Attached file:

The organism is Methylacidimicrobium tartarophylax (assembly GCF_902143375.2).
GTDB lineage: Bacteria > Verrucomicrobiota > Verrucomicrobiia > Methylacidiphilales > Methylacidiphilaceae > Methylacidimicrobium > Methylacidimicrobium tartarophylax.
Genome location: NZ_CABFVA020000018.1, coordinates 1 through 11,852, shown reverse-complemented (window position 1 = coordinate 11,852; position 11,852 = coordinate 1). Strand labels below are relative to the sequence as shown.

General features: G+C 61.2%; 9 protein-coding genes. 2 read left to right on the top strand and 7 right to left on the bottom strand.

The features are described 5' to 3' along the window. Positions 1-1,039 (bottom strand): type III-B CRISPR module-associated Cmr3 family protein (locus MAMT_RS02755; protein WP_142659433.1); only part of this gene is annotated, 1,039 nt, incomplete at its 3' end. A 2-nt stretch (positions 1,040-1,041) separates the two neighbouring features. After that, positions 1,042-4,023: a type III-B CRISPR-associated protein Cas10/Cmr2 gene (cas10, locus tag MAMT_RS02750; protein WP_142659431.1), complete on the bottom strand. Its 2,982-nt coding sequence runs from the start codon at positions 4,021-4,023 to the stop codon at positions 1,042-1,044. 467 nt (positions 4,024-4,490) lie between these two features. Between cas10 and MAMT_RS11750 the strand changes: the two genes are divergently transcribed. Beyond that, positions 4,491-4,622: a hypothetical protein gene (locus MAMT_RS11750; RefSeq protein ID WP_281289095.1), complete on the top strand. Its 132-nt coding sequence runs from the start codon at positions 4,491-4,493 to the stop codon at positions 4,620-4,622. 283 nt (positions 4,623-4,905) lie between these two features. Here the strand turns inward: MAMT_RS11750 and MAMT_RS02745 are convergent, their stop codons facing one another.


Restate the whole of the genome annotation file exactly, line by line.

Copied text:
The organism is Methylacidimicrobium tartarophylax (assembly GCF_902143375.2).
GTDB lineage: Bacteria > Verrucomicrobiota > Verrucomicrobiia > Methylacidiphilales > Methylacidiphilaceae > Methylacidimicrobium > Methylacidimicrobium tartarophylax.
Genome location: NZ_CABFVA020000018.1, coordinates 1 through 11,852, shown reverse-complemented (window position 1 = coordinate 11,852; position 11,852 = coordinate 1). Strand labels below are relative to the sequence as shown.

General features: G+C 61.2%; 9 protein-coding genes. 2 read left to right on the top strand and 7 right to left on the bottom strand.

The features are described 5' to 3' along the window. Positions 1-1,039 (bottom strand): type III-B CRISPR module-associated Cmr3 family protein (locus MAMT_RS02755; protein WP_142659433.1); only part of this gene is annotated, 1,039 nt, incomplete at its 3' end. A 2-nt stretch (positions 1,040-1,041) separates the two neighbouring features. After that, positions 1,042-4,023: a type III-B CRISPR-associated protein Cas10/Cmr2 gene (cas10, locus tag MAMT_RS02750; protein WP_142659431.1), complete on the bottom strand. Its 2,982-nt coding sequence runs from the start codon at positions 4,021-4,023 to the stop codon at positions 1,042-1,044. 467 nt (positions 4,024-4,490) lie between these two features. Between cas10 and MAMT_RS11750 the strand changes: the two genes are divergently transcribed. Beyond that, positions 4,491-4,622: a hypothetical protein gene (locus MAMT_RS11750; RefSeq protein ID WP_281289095.1), complete on the top strand. Its 132-nt coding sequence runs from the start codon at positions 4,491-4,493 to the stop codon at positions 4,620-4,622. 283 nt (positions 4,623-4,905) lie between these two features. Here the strand turns inward: MAMT_RS11750 and MAMT_RS02745 are convergent, their stop codons facing one another.